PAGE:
What is a go-to-market strategy, and how has the model changed?

A go-to-market strategy is a crucial business mechanism for planning how to generate revenue from your products and services by addressing the needs of the right buyers. Within this strategy, many moving parts must fit together in an ecosystem that provides a roadmap for generating revenue.

In most conversations regarding GTM strategy, organizations lump the model and plan together. However, they are actually two distinct components
within your strategy. The model breaks down goals and their association with
strategy, markets, ideal customer profiles (ICP), and more. Models integrate the customer journey, offering and pricing considerations, and quarterly and annual goals. Consider the GTM model as your construct.

The GTM model is where you establish your targets. They are time-phased views that focus on required quantities over time across every phase of the customer journey. These targets are used as leading indicators of success when tracked against your actual performance. In the GTM plan, you define the tactics, campaigns, and activities

you must cultivate to hit your numbers. With this expanded and data-driven viewpoint, a GTM strategy is no longer vague or mired in inconsistencies;

it builds predictability and certainty instead.

So if the majority of companies develop and deploy GTM strategies, why don’t they lead to more success?

GTM Strategies Fuel Success When Based on the Customer Journey

If you’re going to bring a product to market and make money, you have to have a GTM strategy that accounts for as much as possible. It takes more than a great product, service, or idea. Well-orchestrated GTM strategies, models, and plans become a unifying force for your organization. They align teams across the business while putting your customer at the center of every decision made.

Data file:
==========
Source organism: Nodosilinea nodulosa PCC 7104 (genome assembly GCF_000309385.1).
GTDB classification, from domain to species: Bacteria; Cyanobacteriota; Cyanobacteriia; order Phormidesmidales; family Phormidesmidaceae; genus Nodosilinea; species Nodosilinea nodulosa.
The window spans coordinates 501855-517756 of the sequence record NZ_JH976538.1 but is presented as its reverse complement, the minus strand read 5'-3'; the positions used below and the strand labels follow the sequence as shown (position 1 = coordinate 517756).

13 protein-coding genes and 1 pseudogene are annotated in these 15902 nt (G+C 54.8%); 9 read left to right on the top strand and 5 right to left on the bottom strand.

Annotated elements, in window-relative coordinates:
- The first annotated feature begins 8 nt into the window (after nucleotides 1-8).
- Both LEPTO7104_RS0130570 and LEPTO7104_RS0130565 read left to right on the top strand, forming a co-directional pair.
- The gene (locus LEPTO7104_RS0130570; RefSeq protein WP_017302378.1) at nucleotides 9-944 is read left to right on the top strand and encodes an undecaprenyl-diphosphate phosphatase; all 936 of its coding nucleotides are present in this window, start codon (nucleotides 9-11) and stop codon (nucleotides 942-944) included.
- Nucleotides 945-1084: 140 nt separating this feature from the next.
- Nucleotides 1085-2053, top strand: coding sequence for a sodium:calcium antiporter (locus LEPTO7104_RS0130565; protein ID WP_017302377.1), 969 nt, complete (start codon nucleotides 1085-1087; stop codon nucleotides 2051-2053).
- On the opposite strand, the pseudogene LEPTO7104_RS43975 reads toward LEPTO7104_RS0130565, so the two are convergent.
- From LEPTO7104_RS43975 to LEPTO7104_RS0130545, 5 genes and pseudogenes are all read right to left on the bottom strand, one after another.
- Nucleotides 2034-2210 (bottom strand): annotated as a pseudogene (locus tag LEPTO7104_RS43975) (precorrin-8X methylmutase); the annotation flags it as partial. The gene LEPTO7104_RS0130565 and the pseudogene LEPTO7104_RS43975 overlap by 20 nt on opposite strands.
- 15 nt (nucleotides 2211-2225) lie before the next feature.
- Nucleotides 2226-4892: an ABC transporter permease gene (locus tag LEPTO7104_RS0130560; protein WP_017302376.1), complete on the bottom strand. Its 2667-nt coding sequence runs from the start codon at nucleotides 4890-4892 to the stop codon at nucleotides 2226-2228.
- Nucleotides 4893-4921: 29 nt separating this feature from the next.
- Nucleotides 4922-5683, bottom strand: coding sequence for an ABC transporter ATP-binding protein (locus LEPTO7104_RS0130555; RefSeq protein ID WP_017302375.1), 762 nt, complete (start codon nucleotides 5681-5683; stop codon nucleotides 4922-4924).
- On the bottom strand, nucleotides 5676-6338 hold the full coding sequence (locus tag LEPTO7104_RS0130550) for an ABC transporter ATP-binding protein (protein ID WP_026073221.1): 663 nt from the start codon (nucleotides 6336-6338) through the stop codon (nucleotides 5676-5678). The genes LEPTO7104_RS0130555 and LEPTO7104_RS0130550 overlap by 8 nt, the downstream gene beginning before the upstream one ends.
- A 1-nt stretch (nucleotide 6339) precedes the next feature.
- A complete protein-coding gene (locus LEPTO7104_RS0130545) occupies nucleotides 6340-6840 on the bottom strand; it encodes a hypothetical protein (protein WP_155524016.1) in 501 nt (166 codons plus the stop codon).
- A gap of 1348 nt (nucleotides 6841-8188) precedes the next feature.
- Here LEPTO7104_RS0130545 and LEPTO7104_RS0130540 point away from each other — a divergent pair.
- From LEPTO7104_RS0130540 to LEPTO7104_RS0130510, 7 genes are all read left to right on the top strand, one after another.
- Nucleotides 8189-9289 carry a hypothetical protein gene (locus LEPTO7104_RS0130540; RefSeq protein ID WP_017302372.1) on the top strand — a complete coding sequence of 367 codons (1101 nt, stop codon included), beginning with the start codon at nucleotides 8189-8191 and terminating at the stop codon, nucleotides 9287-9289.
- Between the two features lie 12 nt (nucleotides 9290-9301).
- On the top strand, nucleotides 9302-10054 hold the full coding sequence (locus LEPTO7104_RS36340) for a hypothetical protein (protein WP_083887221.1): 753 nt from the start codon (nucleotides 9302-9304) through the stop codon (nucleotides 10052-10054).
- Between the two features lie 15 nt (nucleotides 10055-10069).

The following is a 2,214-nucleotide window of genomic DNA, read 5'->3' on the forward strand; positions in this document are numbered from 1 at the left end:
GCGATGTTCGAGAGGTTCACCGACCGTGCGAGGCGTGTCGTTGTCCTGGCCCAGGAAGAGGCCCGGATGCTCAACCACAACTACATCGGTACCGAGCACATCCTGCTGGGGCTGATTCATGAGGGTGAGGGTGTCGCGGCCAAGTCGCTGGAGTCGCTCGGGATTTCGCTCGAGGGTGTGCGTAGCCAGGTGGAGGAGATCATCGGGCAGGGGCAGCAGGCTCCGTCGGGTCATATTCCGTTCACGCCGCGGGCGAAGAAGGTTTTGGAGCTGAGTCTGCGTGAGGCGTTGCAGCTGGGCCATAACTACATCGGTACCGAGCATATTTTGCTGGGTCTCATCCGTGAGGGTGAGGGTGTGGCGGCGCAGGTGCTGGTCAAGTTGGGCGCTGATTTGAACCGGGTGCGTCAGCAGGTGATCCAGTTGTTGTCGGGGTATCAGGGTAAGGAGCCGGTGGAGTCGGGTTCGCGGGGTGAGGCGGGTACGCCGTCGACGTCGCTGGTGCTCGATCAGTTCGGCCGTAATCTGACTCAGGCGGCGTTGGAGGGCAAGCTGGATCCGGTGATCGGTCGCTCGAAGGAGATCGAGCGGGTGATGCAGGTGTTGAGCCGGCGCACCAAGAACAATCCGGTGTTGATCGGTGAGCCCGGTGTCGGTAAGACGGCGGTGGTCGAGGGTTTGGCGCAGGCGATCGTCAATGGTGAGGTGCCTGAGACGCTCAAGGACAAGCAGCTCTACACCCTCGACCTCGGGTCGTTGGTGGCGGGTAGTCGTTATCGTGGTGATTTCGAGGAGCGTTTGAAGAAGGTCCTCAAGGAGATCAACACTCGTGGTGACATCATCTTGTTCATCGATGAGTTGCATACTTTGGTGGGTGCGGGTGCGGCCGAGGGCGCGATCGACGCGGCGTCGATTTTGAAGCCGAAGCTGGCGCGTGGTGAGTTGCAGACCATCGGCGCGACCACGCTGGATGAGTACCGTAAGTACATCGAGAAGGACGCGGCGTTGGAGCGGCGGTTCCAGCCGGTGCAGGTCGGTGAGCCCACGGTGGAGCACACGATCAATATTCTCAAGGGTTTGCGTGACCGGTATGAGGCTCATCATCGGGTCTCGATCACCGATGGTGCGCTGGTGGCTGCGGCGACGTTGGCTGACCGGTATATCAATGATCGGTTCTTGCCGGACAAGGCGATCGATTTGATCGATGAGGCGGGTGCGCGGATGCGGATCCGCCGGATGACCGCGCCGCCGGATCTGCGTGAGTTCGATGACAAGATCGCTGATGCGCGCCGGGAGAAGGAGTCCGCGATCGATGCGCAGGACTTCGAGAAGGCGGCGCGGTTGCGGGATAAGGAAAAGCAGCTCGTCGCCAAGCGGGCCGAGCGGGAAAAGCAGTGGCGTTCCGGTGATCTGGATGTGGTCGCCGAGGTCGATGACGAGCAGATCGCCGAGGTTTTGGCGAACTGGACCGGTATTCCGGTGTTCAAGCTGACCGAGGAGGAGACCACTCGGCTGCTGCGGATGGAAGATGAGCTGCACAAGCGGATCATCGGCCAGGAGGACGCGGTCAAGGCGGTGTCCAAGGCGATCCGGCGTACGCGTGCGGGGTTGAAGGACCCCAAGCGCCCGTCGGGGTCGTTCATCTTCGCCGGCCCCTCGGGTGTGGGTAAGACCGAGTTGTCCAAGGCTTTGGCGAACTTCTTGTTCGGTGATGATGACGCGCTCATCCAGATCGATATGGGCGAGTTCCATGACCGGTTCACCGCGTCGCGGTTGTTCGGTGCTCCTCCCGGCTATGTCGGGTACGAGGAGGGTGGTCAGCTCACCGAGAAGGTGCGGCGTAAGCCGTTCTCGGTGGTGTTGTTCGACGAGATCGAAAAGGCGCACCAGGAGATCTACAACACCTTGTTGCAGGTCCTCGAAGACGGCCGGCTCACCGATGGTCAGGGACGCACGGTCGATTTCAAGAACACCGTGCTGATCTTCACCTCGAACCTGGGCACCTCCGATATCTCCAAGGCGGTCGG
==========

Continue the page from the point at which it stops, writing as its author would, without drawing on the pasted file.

So, how do you know if you have a credible GTM strategy? Adopt a bottom-up GTM planning approach where you can exercise more control over going to market by focusing on metrics that matter:





Question to ask

What is the rate and speed of conversion?

How much do we need to produce?

How much are things worth, and how much do they cost?

Things to track

  • Time to generate awareness

  • Time to qualified lead

  • Time to high intent


  • Time to win

  • Conversions by stage

  • Click through rates

  • Website/page


  • Content conversion

• Impressions
• Website visits
• Categorized and

qualified leads (high

vs. low intent)
• Opportunity count • Activity measures/

activities per stage: touches, calls, meetings, demos

• Wins and losses

  • Average opportunity value

  • Average contract value

  • Renewal and churn values

  • Cost per lead

  • Cost by channel, geo, market, and

    customer segment

  • Cost per opportunity

Plan Target metrics

  • Aggregate stage to close conversion rates

  • Lead timeline
    by stage (dates leads need to produced and target conversion time)

  • Leads per day/ month/quarter by stage

  • Required sales pipeline by stage

  • Number of leads per win by stage

  • Customer acquisition cost (CAC)

  • Customer lifetime value (CLV)


  • CAC payback

  • Monthly recurring

    revenue (MRR)

  • Net revenue


Looking at velocity, volume, and value by market, customer segment, geography, and team sets expectations aligning teams to a common goal and the target values required to ensure success. You get a more reliable plan when you consider these data points, but you’ll also need to think about all the factors disrupting the GTM ecosystem.

Factors Disrupting the GTM Ecosystem

Your GTM strategy has to be flexible enough to work in the real world—and the real world is volatile and hard to predict. In lieu of using a crystal ball, your GTM strategy must be agile to remain relevant. Here are a few trending factors to have on your radar.

Consumer behavior shifts continue to change markets.

In a post-COVID world, consumers have to rethink everything about their buying decisions. Online shopping was already gaining traction, but the pandemic forced everyone to become an online shopper for just about everything. Consider the rise of grocery e-commerce, for example.